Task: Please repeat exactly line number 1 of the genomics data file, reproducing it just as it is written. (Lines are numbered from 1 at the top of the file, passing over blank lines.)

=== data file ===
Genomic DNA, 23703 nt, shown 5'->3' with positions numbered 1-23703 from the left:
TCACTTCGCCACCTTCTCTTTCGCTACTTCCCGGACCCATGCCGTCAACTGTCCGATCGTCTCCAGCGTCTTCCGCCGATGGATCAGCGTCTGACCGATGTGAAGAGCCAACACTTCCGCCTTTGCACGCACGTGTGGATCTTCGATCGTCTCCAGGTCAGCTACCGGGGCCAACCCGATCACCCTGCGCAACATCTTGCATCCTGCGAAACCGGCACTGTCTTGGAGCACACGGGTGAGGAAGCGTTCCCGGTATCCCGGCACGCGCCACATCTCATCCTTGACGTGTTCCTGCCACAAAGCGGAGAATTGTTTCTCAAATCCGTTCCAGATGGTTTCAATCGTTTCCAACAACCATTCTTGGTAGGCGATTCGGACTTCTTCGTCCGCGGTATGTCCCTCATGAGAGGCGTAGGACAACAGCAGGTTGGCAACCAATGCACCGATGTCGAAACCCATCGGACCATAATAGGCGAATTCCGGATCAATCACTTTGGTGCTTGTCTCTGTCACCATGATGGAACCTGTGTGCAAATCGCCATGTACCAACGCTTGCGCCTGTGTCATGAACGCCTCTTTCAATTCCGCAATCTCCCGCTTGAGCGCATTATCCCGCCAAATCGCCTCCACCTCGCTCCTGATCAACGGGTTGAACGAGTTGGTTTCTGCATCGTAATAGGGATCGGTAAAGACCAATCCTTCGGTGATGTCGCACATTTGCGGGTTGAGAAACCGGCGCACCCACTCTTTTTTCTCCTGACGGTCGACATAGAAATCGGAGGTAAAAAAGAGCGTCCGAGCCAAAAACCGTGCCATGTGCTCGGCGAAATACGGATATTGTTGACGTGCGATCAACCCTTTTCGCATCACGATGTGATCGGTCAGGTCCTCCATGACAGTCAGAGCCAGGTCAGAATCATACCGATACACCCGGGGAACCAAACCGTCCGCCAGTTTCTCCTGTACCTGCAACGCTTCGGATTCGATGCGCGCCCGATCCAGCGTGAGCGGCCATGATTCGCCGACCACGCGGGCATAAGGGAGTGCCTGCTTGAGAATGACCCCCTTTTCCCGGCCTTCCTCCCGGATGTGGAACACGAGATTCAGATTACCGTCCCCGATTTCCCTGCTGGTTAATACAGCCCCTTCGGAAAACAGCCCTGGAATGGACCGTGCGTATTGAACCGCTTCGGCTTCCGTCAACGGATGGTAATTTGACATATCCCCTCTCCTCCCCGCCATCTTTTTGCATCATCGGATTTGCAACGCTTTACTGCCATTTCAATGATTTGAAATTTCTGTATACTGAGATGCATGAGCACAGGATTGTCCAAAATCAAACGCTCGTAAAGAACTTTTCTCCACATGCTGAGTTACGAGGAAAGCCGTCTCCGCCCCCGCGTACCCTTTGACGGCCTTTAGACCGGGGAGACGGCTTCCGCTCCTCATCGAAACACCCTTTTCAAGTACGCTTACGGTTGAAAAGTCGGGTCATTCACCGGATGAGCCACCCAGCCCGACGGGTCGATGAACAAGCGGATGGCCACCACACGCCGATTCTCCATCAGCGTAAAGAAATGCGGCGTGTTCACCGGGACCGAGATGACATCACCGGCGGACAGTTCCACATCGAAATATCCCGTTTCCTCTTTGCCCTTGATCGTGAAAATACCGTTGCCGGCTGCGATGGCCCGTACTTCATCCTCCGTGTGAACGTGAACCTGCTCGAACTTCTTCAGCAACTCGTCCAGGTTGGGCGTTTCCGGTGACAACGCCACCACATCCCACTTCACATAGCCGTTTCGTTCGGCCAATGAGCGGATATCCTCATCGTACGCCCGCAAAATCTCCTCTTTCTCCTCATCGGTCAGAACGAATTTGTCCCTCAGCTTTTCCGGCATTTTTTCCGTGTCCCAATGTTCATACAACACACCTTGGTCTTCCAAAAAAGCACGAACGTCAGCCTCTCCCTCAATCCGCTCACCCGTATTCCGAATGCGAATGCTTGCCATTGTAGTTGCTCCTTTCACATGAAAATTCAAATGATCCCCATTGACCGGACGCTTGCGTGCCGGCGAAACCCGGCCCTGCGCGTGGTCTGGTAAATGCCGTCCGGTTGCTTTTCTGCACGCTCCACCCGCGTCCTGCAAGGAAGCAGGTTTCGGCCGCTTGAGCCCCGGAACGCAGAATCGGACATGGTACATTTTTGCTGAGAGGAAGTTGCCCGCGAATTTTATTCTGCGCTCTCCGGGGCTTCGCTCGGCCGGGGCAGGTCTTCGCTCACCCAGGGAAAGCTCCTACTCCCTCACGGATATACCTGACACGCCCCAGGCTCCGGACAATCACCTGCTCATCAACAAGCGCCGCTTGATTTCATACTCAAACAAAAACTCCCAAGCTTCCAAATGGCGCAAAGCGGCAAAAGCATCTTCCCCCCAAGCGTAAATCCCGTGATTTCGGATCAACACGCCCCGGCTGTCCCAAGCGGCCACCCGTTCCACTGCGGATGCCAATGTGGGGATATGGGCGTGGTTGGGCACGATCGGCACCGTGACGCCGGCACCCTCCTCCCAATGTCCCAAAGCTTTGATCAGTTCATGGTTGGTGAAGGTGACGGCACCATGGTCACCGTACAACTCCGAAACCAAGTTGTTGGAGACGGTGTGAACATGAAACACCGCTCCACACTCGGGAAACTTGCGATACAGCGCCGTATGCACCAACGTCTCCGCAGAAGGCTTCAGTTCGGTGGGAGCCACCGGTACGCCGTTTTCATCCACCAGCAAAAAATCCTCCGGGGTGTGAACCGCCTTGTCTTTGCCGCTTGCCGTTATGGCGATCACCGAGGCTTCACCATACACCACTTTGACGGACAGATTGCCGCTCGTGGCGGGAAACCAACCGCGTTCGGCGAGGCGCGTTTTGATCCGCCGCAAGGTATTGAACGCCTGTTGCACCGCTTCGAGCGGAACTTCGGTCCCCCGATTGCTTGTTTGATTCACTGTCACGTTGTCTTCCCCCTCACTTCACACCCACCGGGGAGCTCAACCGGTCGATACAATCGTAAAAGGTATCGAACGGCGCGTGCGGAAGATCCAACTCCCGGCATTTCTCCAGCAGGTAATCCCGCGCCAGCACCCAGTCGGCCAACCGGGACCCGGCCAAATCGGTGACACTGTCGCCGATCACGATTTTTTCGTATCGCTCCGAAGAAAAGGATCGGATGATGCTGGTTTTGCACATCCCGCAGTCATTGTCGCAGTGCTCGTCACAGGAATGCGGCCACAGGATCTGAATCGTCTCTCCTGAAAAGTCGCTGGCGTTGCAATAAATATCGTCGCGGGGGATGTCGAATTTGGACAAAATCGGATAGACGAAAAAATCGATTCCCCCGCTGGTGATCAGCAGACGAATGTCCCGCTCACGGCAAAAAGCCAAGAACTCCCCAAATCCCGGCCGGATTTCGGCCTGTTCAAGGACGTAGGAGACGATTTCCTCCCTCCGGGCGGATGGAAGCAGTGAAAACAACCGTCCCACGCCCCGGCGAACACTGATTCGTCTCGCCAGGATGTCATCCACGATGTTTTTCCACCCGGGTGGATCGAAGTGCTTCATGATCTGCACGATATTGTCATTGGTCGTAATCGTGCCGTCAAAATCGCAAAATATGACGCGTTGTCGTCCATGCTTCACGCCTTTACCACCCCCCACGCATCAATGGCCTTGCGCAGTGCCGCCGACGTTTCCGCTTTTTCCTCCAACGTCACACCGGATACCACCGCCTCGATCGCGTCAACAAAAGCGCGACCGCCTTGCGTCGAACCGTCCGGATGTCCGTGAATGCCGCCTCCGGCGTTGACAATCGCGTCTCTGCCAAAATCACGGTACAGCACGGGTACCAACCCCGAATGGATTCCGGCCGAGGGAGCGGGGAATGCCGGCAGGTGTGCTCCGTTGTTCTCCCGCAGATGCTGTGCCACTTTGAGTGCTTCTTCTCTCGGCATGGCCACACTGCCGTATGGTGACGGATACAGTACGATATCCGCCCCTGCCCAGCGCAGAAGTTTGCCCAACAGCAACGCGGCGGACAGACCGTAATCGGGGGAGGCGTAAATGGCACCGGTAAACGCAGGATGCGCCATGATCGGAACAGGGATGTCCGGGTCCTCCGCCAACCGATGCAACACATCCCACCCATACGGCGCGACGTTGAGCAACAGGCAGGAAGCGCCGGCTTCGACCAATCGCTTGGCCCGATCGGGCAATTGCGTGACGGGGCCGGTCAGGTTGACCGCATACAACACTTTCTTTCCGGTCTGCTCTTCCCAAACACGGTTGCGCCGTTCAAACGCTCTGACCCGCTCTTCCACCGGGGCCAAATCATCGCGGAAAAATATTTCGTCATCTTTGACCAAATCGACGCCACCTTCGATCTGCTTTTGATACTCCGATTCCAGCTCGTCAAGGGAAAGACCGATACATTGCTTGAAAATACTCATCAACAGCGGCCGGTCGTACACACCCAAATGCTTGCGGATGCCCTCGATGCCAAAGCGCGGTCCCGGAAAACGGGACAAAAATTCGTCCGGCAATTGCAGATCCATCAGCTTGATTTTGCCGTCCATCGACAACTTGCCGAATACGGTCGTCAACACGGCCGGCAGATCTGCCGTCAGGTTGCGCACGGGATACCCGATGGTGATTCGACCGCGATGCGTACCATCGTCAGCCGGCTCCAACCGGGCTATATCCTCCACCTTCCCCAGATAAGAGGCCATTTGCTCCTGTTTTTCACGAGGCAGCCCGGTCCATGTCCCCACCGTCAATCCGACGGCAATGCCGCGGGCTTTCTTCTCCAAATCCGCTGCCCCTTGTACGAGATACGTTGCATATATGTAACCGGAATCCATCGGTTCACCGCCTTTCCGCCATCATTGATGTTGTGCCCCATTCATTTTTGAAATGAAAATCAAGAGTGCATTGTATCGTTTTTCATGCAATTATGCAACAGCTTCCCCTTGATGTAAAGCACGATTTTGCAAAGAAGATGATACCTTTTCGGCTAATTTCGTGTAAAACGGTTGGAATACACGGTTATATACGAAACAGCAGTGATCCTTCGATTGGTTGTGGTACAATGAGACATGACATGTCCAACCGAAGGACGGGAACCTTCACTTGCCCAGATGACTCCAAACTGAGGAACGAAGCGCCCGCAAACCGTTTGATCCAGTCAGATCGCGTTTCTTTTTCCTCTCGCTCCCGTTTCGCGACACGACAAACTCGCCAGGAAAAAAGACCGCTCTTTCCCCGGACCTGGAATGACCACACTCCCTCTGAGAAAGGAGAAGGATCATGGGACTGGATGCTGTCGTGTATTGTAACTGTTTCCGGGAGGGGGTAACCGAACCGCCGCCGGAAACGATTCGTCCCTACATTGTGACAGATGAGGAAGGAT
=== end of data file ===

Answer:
Genomic DNA, 23703 nt, shown 5'->3' with positions numbered 1-23703 from the left: